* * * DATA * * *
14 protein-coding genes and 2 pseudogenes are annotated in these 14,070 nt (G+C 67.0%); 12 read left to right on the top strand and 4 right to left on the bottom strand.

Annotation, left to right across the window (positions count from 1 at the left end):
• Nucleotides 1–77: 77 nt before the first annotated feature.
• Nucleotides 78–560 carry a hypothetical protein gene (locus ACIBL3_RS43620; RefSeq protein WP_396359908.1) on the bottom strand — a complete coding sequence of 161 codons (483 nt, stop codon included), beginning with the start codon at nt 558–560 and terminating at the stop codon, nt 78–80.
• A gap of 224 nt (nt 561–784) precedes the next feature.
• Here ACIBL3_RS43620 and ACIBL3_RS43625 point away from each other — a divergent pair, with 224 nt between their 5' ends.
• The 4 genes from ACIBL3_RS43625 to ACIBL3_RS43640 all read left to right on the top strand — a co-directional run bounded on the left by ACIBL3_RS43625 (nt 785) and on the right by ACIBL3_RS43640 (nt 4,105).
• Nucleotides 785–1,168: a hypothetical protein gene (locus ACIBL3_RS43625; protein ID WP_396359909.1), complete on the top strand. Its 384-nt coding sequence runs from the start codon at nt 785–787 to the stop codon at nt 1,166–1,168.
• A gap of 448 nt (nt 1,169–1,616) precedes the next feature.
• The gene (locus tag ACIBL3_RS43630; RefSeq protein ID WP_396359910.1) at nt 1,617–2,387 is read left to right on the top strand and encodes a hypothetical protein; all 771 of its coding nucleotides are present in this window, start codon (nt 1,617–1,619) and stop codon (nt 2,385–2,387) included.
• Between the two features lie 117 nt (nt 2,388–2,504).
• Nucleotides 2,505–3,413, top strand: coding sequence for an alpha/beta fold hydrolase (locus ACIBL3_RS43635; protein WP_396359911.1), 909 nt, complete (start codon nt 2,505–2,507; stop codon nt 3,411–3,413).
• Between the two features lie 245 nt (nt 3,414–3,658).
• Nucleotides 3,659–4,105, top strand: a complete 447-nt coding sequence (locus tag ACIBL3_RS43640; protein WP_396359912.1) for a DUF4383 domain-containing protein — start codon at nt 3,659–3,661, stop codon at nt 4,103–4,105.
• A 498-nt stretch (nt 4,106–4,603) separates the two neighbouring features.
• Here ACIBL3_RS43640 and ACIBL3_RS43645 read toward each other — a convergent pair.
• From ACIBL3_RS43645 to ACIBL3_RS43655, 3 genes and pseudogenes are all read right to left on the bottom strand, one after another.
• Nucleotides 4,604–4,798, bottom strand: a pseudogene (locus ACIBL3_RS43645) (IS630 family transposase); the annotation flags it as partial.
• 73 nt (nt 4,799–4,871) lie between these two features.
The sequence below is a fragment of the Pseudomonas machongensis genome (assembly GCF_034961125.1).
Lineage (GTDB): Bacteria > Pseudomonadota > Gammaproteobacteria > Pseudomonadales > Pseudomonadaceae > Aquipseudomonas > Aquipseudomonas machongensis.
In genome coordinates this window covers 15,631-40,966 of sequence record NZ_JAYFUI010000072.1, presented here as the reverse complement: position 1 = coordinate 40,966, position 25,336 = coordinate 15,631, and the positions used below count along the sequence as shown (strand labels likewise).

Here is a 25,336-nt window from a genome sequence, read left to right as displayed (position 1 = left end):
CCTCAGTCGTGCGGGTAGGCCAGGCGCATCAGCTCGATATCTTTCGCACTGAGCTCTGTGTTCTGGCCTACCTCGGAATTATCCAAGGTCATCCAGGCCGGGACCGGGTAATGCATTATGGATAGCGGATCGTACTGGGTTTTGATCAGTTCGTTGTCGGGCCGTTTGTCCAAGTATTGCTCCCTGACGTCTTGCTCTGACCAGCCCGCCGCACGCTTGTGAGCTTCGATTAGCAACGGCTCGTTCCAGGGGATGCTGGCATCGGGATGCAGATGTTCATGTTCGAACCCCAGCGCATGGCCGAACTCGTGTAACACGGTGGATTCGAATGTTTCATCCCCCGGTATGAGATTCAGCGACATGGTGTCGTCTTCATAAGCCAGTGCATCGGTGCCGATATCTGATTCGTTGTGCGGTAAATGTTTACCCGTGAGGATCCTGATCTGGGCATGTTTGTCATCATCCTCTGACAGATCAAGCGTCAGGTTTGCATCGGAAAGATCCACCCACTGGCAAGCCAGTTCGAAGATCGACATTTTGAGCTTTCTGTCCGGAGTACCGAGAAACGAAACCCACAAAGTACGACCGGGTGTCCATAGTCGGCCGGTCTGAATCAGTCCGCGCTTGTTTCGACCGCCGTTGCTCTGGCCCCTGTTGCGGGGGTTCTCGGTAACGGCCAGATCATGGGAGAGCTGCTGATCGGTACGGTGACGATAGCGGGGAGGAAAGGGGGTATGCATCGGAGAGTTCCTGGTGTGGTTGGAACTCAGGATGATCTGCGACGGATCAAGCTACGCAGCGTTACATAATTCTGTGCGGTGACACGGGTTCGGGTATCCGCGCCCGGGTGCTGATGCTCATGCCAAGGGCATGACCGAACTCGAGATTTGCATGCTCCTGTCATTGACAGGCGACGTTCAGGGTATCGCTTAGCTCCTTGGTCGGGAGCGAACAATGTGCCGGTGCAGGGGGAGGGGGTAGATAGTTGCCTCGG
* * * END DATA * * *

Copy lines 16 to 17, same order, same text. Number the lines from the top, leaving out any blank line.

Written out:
• Here ACIBL3_RS43640 and ACIBL3_RS43645 read toward each other — a convergent pair.
• From ACIBL3_RS43645 to ACIBL3_RS43655, 3 genes and pseudogenes are all read right to left on the bottom strand, one after another.